Brethren, we have strong evidence of the near approach of Christ’s kingdom. We may, according to his promises, look for that blessed hope and glorious appearing. And we should be looking for, and hasting unto the coming of the day of God, wherein the heavens being on fire shall be dissolved, and the elements shall melt with fervent heat. When, according to his promise, we shall have new heavens and a new earth, wherein righteousness shall dwell. Wherefore, beloved, since we look for such things, it becomes us to be diligent, that we may be found of him in peace, without spot and blameless. What manner of persons ought we to be in all holy conversation and godliness, evincing to the world that we look for a better country, and a better resurrection. We are now waiting for the redemption of the purchased possession, which, according to His promises, is soon to be accomplished in the redemption and renewal of this earth. “Then the meek shall inherit the earth forever.” Then the inheritance of the saints shall not be a land of want. For, “Thus saith the Lord God, My servants shall eat, my servants shall drink, my servants shall rejoice, my servants shall sing for joy of heart, they shall have right to the tree of life, and shall enter in through the gates into the city, mine elect shall inherit it, and my servants shall dwell there, and the Lamb which is in the midst of the throne, shall feed them, and shall lead them unto living fountains of waters.”HST August 2, 1841, page 67.3

    “Glorious things are spoken of thee, O city of God. “The wall of this city hath twelve foundations, and in them the names of the twelve apostles of the Lamb. And the building of the wall was of jasper; and the city was pure gold like unto clear glass, and the Lord God and the Lamb, are the temple of it. And the city hath no need of the sun, neither of the moon to shin in it; for the glory of God did lighten it, and the Lamb is the light thereof, and there shall be no night there.” There, too, flows the “pure river of the water of life, clear as crystal, proceeding out of the throne of God and of the Lamb.” “O Jerusalem! thou shalt be called the city of the Lord, the Zion of the holy one of Israel And I will make the place of my feet glorious saith the Lord.”HST August 2, 1841, page 67.4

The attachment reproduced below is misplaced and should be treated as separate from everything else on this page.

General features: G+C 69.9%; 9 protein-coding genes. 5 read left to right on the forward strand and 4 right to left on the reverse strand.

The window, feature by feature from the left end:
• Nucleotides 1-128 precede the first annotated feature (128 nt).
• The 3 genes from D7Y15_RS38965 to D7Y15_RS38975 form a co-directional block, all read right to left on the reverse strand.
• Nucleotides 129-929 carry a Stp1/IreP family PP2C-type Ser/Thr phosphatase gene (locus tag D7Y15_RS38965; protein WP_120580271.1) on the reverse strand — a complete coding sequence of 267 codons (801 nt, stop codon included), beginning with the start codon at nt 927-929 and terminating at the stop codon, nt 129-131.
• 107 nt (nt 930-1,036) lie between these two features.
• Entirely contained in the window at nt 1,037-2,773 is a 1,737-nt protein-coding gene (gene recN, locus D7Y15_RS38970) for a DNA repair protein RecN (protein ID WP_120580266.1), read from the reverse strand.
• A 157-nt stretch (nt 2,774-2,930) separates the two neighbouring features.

O Lord, our Lord, we look for thy kingdom and coming. And now, by faith enable us t behold all things created new. O how excellent will the name of Jesus be in all the new earth. The blessed Lord hasten on that glorious event in his own time.HST August 2, 1841, page 67.5

    Brethren, on a theme like this, I could wish to say much, but my limits will not allow. May the blessing of heaven attend your convention and a warning voice, and a midnight cry, go out from it, giving an alarm to a benighted world, and a slumbering church.HST August 2, 1841, page 67.6

    In great haste, I am yours in the kingdom and patience of Jesus.
    L. D. FLEMING.